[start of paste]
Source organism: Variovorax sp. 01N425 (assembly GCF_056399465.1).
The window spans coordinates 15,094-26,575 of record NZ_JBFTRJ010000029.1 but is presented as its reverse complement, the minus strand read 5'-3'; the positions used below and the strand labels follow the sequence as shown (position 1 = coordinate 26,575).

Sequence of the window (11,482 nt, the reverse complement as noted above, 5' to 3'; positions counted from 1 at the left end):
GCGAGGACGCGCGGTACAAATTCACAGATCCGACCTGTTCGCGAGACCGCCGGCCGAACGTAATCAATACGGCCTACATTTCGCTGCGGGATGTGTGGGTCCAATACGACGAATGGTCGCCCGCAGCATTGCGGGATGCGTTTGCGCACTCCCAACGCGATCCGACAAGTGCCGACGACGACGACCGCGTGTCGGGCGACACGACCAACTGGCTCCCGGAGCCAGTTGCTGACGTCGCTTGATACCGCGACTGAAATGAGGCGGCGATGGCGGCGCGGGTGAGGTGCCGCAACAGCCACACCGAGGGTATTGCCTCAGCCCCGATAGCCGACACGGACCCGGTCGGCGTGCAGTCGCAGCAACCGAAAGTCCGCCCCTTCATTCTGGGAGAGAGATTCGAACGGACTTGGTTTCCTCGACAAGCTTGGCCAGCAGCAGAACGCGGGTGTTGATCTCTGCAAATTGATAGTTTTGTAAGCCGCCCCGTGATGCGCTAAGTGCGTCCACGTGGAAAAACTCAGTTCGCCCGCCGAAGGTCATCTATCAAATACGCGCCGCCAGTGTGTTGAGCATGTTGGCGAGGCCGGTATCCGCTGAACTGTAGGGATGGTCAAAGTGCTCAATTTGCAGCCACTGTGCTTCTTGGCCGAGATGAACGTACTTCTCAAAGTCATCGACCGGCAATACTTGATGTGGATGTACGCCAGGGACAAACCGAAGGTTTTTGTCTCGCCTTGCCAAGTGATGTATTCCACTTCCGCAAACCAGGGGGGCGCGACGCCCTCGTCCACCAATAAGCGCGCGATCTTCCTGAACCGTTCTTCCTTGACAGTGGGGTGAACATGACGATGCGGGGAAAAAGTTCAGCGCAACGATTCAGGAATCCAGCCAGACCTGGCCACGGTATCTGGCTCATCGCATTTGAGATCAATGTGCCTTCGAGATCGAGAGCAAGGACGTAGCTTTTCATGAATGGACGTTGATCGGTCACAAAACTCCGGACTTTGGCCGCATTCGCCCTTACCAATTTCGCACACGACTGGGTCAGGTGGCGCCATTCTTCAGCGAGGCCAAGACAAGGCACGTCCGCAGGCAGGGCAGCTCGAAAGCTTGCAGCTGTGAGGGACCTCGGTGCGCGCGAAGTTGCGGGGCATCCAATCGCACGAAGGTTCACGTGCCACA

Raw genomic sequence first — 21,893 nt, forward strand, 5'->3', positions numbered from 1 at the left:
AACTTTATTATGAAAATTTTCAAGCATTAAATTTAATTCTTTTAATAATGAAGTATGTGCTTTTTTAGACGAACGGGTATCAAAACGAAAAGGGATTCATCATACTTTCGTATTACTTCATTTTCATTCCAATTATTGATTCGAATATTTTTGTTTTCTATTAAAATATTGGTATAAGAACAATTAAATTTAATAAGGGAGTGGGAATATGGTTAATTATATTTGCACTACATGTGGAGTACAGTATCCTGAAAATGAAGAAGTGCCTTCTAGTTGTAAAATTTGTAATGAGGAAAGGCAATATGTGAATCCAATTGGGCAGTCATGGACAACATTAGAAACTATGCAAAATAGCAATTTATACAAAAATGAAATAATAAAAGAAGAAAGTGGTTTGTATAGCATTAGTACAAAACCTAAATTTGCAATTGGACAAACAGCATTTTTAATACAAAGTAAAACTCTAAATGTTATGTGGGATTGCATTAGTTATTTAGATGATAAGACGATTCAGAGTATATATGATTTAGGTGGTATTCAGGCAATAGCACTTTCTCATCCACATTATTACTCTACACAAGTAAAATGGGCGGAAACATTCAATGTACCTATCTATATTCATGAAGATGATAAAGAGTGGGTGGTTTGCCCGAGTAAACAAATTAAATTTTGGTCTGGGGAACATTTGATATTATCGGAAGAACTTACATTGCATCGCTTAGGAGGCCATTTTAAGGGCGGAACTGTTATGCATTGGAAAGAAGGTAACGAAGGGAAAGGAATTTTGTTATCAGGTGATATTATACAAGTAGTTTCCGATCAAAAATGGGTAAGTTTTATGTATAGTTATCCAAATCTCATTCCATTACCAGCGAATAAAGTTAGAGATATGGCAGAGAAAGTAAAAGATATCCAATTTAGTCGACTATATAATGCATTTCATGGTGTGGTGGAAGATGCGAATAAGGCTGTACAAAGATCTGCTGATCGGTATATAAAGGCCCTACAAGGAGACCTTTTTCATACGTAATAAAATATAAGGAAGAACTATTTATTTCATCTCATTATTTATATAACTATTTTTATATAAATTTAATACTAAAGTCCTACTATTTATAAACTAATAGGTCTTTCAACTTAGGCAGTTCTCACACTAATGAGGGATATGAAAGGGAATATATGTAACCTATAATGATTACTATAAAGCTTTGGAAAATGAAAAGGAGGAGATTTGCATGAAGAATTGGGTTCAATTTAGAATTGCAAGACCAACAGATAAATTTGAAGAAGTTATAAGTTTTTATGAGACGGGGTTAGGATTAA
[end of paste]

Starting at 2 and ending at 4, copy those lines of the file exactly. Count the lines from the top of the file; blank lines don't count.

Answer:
The window spans coordinates 15,094-26,575 of record NZ_JBFTRJ010000029.1 but is presented as its reverse complement, the minus strand read 5'-3'; the positions used below and the strand labels follow the sequence as shown (position 1 = coordinate 26,575).

Sequence of the window (11,482 nt, the reverse complement as noted above, 5' to 3'; positions counted from 1 at the left end):
GCGAGGACGCGCGGTACAAATTCACAGATCCGACCTGTTCGCGAGACCGCCGGCCGAACGTAATCAATACGGCCTACATTTCGCTGCGGGATGTGTGGGTCCAATACGACGAATGGTCGCCCGCAGCATTGCGGGATGCGTTTGCGCACTCCCAACGCGATCCGACAAGTGCCGACGACGACGACCGCGTGTCGGGCGACACGACCAACTGGCTCCCGGAGCCAGTTGCTGACGTCGCTTGATACCGCGACTGAAATGAGGCGGCGATGGCGGCGCGGGTGAGGTGCCGCAACAGCCACACCGAGGGTATTGCCTCAGCCCCGATAGCCGACACGGACCCGGTCGGCGTGCAGTCGCAGCAACCGAAAGTCCGCCCCTTCATTCTGGGAGAGAGATTCGAACGGACTTGGTTTCCTCGACAAGCTTGGCCAGCAGCAGAACGCGGGTGTTGATCTCTGCAAATTGATAGTTTTGTAAGCCGCCCCGTGATGCGCTAAGTGCGTCCACGTGGAAAAACTCAGTTCGCCCGCCGAAGGTCATCTATCAAATACGCGCCGCCAGTGTGTTGAGCATGTTGGCGAGGCCGGTATCCGCTGAACTGTAGGGATGGTCAAAGTGCTCAATTTGCAGCCACTGTGCTTCTTGGCCGAGATGAACGTACTTCTCAAAGTCATCGACCGGCAATACTTGATGTGGATGTACGCCAGGGACAAACCGAAGGTTTTTGTCTCGCCTTGCCAAGTGATGTATTCCACTTCCGCAAACCAGGGGGGCGCGACGCCCTCGTCCACCAATAAGCGCGCGATCTTCCTGAACCGTTCTTCCTTGACAGTGGGGTGAACATGACGATGCGGGGAAAAAGTTCAGCGCAACGATTCAGGAATCCAGCCAGACCTGGCCACGGTATCTGGCTCATCGCATTTGAGATCAATGTGCCTTCGAGATCGAGAGCAAGGACGTAGCTTTTCATGAATGGACGTTGATCGGTCACAAAACTCCGGACTTTGGCCGCATTCGCCCTTACCAATTTCGCACACGACTGGGTCAGGTGGCGCCATTCTTCAGCGAGGCCAAGACAAGGCACGTCCGCAGGCAGGGCAGCTCGAAAGCTTGCAGCTGTGAGGGACCTCGGTGCGCGCGAAGTTGCGGGGCATCCAATCGCACGAAGGTTCACGTGCCACA